Angkor temples captured by Google

09 April 2014 09:52

Angkor Wat has been captured on camera by the Google Cultural Institute project

Angkor Wat has been captured on camera by the Google Cultural Institute project

The spectacular temples of Angkor in Cambodia are the latest world wonders to be captured as part of Google's Cultural Institute project.

Angkor is one of the most significant archaeological sites in south-east Asia and home to the remains of Angkor Wat and Bayon temples.

Google has now captured the beauty of the site in 90,000 panoramic images, letting armchair tourists "experience the scale and beauty of Angkor wherever they are".

The tech firm said the project also highlights how technology can change the way cultural destinations and sites of significance are preserved for future generations.

But while the Google Cultural Institute project gives armchair tourists the opportunity to explore things they may not have the opportunity to visit themselves, nothing beats seeing the real thing. As ever with travelling, be prepared and make sure you have comprehensive travel insurance or adventure travel insurance if you're taking a trek.

Angkor Wat is 3.4 miles (5.5km) north of the town of Siem Reap in Cambodia. The area houses the remains of the different capitals of the Khmer Empire, dating from the 9th to 15 centuries.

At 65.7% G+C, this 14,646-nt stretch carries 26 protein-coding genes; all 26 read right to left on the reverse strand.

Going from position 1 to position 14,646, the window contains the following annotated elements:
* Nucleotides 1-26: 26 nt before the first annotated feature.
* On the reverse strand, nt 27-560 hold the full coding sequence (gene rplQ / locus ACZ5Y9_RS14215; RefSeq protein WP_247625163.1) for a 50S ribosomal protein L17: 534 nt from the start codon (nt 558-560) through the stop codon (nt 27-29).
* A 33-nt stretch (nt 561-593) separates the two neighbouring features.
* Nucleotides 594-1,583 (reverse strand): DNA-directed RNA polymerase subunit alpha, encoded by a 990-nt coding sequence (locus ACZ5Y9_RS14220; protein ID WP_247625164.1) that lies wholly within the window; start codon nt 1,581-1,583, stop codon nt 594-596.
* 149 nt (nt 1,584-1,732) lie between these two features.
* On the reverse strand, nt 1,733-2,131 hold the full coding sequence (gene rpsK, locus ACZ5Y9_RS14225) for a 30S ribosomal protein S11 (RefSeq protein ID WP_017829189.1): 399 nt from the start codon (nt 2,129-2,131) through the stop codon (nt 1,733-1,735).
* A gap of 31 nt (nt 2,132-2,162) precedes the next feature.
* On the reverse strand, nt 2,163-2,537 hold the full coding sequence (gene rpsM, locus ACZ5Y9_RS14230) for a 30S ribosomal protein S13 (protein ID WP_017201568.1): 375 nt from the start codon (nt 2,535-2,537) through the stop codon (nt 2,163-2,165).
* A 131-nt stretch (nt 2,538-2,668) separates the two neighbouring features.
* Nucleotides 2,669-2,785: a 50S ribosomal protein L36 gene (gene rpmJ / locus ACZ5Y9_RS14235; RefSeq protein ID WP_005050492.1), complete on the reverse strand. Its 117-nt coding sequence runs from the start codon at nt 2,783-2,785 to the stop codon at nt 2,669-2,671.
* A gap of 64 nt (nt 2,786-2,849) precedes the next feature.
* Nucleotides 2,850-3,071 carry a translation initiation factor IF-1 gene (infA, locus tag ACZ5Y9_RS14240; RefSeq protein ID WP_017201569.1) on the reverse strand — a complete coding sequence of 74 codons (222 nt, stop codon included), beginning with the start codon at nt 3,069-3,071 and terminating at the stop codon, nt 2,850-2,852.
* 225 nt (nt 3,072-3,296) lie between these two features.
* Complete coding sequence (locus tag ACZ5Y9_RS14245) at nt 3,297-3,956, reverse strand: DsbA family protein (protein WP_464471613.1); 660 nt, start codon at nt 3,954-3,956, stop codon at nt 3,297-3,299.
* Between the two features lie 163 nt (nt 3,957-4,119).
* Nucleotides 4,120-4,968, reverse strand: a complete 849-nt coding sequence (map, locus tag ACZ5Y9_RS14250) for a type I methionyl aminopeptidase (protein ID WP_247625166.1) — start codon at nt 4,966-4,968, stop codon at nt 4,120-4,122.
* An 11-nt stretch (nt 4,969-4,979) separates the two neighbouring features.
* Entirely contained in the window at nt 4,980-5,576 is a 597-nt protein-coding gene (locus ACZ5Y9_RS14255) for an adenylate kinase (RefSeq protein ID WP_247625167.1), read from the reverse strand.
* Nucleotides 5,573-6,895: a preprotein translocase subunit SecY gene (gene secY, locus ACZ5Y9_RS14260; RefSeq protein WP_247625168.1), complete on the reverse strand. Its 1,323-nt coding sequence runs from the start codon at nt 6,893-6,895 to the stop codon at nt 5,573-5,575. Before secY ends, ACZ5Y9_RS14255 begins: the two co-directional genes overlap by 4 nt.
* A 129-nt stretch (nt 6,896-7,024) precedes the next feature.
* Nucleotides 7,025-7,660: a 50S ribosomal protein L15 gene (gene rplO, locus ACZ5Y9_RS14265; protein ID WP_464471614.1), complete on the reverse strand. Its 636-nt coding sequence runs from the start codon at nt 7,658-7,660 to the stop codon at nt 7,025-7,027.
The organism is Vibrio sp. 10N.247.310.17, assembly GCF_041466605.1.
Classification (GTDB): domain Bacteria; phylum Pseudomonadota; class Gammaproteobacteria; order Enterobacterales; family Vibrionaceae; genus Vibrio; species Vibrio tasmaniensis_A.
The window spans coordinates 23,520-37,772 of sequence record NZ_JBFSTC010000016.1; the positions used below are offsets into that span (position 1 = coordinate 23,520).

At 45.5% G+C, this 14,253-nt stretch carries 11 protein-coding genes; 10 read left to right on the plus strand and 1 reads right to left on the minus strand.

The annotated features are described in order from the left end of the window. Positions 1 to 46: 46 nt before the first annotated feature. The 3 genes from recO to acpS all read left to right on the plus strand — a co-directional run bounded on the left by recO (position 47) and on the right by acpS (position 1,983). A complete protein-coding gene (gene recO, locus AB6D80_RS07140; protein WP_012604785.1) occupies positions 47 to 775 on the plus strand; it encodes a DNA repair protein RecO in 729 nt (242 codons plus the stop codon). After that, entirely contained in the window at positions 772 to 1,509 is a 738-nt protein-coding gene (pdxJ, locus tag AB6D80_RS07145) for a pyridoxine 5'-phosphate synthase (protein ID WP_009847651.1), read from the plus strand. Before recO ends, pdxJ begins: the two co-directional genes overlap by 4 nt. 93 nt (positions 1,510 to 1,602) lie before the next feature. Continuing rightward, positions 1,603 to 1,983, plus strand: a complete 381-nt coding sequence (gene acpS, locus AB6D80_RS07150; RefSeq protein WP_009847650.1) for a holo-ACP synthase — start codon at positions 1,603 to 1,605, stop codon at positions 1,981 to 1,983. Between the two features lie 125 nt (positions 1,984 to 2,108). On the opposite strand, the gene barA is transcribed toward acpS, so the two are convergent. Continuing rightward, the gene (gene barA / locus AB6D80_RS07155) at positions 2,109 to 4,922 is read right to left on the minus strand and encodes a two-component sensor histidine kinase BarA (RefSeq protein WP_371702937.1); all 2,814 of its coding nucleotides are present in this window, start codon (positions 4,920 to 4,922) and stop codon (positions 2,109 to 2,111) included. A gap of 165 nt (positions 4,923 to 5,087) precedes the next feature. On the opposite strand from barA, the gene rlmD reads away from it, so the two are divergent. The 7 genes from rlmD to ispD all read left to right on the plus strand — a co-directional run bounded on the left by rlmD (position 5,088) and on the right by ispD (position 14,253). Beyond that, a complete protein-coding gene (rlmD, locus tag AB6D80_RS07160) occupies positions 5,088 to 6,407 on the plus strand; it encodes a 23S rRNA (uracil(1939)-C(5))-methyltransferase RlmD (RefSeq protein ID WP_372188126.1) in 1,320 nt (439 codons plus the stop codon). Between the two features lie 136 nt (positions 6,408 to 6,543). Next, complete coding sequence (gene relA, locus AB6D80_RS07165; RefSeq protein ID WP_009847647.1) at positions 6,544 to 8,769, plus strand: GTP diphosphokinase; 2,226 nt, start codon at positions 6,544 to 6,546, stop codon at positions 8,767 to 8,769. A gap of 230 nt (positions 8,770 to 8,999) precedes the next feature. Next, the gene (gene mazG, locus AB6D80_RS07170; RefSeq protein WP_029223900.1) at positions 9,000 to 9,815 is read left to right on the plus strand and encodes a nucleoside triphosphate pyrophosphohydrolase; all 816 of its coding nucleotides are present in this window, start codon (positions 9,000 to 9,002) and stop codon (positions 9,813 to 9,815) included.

Jayavarman II united the two states that covered the territory of modern Cambodia in the early 9th century. This laid the foundations of what became the Khmer Empire, a major power in south-east Asia for five centuries.

Two cities were established - at Roulas and Yasodharapura, or modern-day Angkor.

Angkor Wat - Wat meaning temple - was constructed by Khmer king Suryavarman II in the early 12th century. It was built as a Hindu place of worship but was maintained by Buddhist monks after the capital moved to Phnom Penh in 1942.

At first glance, Angkor Wat appears to be a mass of stone with a central causeway, but is actually a number of elevated towers and covered galleries on different levels. Each tower is made up of graduated tiers that create a cone shape, with the highest being 699ft (213m).

It is thought that Angkor Wat was built as a funerary temple for King Suryavarman II.

Another key feature of the complex is the outer gallery of the temple which contains bas-reliefs that stretch for almost 1,960ft (600m), including the Ramayana gallery.

The reliefs were designed to be viewed from left to right in the order of Hindu funeral ritual, supporting the funerary claims.

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